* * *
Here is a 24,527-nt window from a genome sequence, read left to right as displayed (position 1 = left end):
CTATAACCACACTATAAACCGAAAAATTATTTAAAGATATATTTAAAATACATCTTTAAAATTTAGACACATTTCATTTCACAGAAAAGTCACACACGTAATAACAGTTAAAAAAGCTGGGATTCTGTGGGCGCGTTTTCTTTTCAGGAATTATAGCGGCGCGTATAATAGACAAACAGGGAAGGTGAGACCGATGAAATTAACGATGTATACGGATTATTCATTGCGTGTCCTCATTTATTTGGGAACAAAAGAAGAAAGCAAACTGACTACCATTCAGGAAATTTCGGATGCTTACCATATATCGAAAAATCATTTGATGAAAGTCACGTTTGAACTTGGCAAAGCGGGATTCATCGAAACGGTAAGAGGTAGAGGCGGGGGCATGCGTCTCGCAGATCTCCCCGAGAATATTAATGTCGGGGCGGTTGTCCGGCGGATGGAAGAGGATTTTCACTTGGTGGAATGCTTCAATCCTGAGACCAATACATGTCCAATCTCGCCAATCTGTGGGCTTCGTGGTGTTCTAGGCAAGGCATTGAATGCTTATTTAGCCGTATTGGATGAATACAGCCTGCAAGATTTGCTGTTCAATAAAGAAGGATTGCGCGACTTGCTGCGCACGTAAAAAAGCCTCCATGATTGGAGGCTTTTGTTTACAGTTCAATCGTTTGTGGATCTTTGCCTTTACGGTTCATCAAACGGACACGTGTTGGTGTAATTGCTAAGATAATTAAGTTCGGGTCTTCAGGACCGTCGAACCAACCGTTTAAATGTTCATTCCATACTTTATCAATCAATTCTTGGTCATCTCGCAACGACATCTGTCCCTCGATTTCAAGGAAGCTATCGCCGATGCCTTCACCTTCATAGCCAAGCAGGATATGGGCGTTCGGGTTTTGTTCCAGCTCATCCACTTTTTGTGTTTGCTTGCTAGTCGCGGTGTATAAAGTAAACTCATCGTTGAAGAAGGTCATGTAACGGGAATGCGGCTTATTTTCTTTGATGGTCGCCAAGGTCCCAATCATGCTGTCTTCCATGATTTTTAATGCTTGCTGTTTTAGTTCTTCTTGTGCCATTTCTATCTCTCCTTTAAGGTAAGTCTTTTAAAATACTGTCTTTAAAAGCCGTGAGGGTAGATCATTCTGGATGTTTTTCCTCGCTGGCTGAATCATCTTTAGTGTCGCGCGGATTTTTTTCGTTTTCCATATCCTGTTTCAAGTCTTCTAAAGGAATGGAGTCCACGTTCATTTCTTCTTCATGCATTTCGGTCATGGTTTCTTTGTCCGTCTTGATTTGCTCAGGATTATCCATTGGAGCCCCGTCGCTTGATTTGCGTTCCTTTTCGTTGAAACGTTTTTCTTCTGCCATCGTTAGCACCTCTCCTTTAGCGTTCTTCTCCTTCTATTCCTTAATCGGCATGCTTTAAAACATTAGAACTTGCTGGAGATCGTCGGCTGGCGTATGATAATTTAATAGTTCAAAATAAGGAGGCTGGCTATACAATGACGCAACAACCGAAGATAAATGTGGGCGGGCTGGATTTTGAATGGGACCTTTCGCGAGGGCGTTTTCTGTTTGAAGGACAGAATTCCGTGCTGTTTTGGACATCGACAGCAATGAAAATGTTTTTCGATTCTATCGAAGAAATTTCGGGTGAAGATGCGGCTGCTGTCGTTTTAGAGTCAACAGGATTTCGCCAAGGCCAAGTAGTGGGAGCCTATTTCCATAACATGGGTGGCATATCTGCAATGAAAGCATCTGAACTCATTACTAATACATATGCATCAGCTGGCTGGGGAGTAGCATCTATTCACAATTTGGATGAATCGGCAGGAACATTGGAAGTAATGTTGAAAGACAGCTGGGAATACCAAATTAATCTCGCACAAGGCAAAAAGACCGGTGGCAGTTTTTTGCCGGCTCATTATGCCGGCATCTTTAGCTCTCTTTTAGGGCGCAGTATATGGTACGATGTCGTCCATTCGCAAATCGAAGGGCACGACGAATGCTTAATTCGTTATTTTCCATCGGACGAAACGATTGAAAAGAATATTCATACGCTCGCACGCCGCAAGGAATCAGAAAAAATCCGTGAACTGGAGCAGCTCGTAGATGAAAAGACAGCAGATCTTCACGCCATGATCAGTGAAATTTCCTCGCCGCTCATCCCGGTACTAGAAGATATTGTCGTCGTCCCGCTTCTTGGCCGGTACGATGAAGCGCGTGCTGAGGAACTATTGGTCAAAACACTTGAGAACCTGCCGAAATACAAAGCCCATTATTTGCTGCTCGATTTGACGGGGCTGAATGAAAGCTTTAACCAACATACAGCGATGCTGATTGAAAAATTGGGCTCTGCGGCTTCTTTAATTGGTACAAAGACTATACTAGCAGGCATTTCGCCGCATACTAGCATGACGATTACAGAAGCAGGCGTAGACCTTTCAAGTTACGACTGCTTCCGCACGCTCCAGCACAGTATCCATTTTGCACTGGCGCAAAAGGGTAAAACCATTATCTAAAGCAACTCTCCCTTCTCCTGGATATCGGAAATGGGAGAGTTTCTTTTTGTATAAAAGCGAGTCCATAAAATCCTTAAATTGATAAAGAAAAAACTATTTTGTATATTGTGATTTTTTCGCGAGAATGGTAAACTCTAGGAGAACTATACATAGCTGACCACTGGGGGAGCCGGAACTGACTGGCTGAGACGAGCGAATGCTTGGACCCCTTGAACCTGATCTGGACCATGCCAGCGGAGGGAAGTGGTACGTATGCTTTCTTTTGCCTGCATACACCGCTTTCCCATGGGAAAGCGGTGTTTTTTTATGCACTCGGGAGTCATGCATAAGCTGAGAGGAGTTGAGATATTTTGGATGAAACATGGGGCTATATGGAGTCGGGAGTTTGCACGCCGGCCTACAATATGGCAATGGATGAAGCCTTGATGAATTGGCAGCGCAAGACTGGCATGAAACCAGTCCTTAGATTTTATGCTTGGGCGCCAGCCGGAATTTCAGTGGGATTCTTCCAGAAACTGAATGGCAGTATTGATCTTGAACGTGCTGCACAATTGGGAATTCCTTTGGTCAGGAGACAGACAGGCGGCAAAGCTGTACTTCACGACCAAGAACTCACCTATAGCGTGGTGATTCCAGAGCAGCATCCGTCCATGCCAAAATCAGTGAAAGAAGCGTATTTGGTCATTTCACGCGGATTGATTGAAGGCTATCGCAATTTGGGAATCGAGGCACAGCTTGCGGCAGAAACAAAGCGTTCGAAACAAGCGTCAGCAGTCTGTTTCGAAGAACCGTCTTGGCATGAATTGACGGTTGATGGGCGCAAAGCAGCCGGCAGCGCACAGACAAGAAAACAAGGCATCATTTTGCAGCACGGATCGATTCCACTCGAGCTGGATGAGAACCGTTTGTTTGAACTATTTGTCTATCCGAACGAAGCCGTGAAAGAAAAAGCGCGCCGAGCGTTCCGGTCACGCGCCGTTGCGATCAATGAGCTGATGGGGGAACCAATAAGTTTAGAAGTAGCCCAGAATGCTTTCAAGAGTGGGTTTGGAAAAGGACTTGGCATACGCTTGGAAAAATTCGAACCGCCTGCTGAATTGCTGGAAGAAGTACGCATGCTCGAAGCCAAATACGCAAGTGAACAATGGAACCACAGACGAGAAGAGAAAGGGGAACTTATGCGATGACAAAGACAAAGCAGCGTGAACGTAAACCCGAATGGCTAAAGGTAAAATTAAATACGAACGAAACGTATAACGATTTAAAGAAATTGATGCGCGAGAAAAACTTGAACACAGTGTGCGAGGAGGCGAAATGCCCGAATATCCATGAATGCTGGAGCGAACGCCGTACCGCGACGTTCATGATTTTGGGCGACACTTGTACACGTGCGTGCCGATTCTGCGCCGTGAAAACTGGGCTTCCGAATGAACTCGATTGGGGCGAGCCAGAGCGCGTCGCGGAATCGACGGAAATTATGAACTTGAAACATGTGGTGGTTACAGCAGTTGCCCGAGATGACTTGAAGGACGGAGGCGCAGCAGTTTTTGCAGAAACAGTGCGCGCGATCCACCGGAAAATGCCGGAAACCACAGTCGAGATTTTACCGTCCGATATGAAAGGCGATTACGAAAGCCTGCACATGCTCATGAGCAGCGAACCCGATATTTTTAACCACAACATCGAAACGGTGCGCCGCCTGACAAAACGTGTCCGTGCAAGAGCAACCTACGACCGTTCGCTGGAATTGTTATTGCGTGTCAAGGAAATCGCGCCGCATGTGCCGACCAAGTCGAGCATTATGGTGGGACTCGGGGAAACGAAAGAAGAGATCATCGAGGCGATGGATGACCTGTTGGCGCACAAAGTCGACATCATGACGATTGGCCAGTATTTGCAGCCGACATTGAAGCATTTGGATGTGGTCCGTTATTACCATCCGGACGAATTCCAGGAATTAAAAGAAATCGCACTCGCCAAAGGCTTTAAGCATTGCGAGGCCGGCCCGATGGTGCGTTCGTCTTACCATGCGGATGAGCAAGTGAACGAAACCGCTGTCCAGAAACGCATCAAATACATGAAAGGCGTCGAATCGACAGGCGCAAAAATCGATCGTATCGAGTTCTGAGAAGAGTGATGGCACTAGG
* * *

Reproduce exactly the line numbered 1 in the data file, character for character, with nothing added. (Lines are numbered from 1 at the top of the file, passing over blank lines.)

Here is a 24,527-nt window from a genome sequence, read left to right as displayed (position 1 = left end):